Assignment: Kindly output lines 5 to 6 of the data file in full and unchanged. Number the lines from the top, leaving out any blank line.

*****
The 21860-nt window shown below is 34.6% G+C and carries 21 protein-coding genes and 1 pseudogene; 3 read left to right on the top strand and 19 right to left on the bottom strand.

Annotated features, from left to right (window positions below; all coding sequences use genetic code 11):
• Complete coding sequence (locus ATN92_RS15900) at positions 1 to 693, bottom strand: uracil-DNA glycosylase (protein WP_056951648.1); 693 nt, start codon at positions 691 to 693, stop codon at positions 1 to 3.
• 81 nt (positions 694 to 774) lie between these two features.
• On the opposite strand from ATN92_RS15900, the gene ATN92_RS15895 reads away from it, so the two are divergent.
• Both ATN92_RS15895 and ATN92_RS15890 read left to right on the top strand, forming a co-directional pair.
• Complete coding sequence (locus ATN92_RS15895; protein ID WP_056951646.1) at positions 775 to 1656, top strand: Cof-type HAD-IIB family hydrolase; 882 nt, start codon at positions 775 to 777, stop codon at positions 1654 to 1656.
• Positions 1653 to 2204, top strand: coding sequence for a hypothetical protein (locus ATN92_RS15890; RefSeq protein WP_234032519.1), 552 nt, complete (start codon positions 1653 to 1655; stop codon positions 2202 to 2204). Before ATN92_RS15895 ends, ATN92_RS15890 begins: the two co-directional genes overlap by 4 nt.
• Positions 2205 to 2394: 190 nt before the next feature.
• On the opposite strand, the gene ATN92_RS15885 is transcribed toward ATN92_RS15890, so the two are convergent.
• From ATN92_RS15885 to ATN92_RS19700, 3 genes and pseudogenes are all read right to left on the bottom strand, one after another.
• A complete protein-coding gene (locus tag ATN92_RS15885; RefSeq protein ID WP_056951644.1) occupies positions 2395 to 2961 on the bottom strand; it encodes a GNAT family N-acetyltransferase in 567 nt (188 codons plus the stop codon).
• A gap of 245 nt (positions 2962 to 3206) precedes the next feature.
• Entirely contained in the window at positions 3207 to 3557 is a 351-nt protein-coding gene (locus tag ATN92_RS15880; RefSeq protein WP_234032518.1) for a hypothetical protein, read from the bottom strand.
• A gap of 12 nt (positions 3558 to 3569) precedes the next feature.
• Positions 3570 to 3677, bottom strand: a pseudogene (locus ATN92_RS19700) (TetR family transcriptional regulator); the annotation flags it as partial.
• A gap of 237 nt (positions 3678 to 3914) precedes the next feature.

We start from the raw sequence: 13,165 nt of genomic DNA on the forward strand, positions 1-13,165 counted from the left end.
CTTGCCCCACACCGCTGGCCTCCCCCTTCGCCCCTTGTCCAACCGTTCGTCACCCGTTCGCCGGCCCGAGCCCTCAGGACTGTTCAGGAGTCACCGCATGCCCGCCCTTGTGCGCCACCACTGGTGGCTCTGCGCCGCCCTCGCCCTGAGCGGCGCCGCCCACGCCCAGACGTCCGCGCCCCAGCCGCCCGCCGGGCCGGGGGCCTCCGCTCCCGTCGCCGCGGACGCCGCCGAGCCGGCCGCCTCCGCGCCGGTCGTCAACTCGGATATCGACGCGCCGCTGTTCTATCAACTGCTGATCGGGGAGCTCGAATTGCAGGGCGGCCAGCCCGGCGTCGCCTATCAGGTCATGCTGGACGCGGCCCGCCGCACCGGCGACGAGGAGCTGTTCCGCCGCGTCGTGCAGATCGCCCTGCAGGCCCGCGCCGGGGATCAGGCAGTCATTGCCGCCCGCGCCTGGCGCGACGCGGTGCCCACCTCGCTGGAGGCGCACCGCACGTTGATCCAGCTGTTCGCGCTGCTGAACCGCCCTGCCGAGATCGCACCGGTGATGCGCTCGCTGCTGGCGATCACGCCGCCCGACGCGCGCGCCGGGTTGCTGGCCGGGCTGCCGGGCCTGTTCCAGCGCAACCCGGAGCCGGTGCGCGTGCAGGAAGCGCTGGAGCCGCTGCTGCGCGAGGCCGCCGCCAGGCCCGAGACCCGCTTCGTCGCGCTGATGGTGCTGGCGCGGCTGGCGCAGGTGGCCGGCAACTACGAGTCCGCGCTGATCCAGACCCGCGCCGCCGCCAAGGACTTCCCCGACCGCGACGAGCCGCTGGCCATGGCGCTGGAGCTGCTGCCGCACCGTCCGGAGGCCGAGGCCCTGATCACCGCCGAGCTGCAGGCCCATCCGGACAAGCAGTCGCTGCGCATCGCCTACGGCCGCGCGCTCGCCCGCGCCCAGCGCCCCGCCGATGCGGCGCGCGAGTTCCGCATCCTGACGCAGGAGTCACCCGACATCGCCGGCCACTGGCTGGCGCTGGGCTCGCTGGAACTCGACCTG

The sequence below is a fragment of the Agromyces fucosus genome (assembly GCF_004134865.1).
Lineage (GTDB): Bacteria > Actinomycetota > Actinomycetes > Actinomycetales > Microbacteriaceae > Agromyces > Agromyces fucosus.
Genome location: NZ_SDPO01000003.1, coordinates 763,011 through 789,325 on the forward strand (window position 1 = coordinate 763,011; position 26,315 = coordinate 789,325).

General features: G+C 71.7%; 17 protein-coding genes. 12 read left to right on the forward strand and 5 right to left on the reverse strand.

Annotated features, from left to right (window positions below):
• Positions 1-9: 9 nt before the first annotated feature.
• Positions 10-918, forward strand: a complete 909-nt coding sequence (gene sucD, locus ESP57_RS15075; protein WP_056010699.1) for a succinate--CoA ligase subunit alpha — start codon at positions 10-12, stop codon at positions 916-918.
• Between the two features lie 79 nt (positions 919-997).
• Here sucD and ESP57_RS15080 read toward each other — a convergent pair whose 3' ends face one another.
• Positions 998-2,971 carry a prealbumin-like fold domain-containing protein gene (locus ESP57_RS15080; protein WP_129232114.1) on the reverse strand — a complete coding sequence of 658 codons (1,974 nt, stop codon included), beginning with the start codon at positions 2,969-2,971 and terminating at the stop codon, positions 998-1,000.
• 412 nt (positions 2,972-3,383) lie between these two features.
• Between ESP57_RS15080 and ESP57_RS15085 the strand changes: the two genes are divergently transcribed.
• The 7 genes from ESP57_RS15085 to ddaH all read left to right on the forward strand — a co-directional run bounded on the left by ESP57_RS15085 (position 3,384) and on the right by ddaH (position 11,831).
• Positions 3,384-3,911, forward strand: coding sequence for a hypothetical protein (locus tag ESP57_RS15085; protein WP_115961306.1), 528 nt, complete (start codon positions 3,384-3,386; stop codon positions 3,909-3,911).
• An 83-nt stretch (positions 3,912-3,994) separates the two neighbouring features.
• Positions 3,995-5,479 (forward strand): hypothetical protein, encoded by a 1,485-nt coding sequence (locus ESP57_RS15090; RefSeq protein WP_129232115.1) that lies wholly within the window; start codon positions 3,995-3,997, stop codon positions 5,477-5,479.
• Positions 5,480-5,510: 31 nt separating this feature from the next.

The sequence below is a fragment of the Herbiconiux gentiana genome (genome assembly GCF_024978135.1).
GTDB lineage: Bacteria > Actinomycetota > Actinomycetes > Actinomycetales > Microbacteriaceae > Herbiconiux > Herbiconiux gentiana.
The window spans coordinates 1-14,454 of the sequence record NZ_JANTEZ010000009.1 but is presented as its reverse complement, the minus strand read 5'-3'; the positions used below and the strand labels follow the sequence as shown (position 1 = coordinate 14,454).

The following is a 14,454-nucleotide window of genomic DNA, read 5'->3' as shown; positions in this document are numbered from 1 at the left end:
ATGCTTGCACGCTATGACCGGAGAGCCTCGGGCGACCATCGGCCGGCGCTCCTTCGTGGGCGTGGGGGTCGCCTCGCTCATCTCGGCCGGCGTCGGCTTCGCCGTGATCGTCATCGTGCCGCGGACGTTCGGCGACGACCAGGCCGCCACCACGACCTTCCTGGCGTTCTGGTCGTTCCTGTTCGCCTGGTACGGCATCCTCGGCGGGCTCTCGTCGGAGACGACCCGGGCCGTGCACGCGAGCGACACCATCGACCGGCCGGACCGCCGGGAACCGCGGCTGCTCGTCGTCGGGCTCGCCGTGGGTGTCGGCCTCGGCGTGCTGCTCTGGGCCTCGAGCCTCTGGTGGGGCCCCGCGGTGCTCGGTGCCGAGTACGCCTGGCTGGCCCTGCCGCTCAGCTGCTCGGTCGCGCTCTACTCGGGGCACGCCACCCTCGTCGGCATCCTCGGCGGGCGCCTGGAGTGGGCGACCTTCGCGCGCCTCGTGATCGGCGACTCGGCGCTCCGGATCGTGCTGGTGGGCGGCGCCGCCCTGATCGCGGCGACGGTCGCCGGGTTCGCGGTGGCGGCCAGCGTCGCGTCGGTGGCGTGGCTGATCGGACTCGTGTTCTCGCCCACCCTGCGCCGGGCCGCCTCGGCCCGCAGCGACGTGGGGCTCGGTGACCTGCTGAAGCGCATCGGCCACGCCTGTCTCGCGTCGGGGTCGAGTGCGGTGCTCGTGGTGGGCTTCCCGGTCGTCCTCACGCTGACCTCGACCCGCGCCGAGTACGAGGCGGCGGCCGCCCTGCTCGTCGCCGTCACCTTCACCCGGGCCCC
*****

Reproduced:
• On the opposite strand from ATN92_RS15900, the gene ATN92_RS15895 reads away from it, so the two are divergent.
• Both ATN92_RS15895 and ATN92_RS15890 read left to right on the top strand, forming a co-directional pair.